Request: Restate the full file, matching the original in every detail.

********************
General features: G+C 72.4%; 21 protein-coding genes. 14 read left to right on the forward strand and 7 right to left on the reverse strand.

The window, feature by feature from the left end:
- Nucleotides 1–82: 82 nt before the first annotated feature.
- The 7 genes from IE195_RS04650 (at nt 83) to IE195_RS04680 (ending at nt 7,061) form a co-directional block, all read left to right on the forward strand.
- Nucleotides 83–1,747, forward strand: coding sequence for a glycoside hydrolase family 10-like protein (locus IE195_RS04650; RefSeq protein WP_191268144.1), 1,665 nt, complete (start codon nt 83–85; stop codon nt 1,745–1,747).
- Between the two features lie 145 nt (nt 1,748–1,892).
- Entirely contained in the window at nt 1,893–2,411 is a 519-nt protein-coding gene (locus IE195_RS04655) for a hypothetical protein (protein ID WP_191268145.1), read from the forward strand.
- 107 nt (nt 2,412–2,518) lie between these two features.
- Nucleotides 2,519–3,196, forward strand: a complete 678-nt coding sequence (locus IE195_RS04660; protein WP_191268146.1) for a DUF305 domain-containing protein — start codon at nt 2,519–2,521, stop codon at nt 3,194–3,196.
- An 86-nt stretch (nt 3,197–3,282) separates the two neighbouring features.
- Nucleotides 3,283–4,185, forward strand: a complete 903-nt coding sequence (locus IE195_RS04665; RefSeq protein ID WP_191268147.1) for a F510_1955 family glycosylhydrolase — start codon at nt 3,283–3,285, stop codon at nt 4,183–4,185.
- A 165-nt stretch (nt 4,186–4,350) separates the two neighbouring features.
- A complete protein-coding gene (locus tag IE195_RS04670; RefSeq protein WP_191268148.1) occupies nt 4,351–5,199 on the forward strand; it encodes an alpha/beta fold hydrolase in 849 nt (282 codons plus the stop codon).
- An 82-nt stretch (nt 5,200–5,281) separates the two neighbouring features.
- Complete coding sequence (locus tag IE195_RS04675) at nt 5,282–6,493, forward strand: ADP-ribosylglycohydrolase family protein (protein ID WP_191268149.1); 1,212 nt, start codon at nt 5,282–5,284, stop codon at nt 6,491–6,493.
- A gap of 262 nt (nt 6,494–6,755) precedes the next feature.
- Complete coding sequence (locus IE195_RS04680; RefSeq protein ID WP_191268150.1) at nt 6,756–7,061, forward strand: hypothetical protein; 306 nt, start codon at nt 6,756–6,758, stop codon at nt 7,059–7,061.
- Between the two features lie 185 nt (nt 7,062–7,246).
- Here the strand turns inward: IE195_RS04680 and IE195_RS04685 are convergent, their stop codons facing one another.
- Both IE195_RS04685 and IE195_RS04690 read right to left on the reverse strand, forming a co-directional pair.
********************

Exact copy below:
General features: G+C 72.4%; 21 protein-coding genes. 14 read left to right on the forward strand and 7 right to left on the reverse strand.

The window, feature by feature from the left end:
- Nucleotides 1–82: 82 nt before the first annotated feature.
- The 7 genes from IE195_RS04650 (at nt 83) to IE195_RS04680 (ending at nt 7,061) form a co-directional block, all read left to right on the forward strand.
- Nucleotides 83–1,747, forward strand: coding sequence for a glycoside hydrolase family 10-like protein (locus IE195_RS04650; RefSeq protein WP_191268144.1), 1,665 nt, complete (start codon nt 83–85; stop codon nt 1,745–1,747).
- Between the two features lie 145 nt (nt 1,748–1,892).
- Entirely contained in the window at nt 1,893–2,411 is a 519-nt protein-coding gene (locus IE195_RS04655) for a hypothetical protein (protein ID WP_191268145.1), read from the forward strand.
- 107 nt (nt 2,412–2,518) lie between these two features.
- Nucleotides 2,519–3,196, forward strand: a complete 678-nt coding sequence (locus IE195_RS04660; protein WP_191268146.1) for a DUF305 domain-containing protein — start codon at nt 2,519–2,521, stop codon at nt 3,194–3,196.
- An 86-nt stretch (nt 3,197–3,282) separates the two neighbouring features.
- Nucleotides 3,283–4,185, forward strand: a complete 903-nt coding sequence (locus IE195_RS04665; RefSeq protein ID WP_191268147.1) for a F510_1955 family glycosylhydrolase — start codon at nt 3,283–3,285, stop codon at nt 4,183–4,185.
- A 165-nt stretch (nt 4,186–4,350) separates the two neighbouring features.
- A complete protein-coding gene (locus tag IE195_RS04670; RefSeq protein WP_191268148.1) occupies nt 4,351–5,199 on the forward strand; it encodes an alpha/beta fold hydrolase in 849 nt (282 codons plus the stop codon).
- An 82-nt stretch (nt 5,200–5,281) separates the two neighbouring features.
- Complete coding sequence (locus tag IE195_RS04675) at nt 5,282–6,493, forward strand: ADP-ribosylglycohydrolase family protein (protein ID WP_191268149.1); 1,212 nt, start codon at nt 5,282–5,284, stop codon at nt 6,491–6,493.
- A gap of 262 nt (nt 6,494–6,755) precedes the next feature.
- Complete coding sequence (locus IE195_RS04680; RefSeq protein ID WP_191268150.1) at nt 6,756–7,061, forward strand: hypothetical protein; 306 nt, start codon at nt 6,756–6,758, stop codon at nt 7,059–7,061.
- Between the two features lie 185 nt (nt 7,062–7,246).
- Here the strand turns inward: IE195_RS04680 and IE195_RS04685 are convergent, their stop codons facing one another.
- Both IE195_RS04685 and IE195_RS04690 read right to left on the reverse strand, forming a co-directional pair.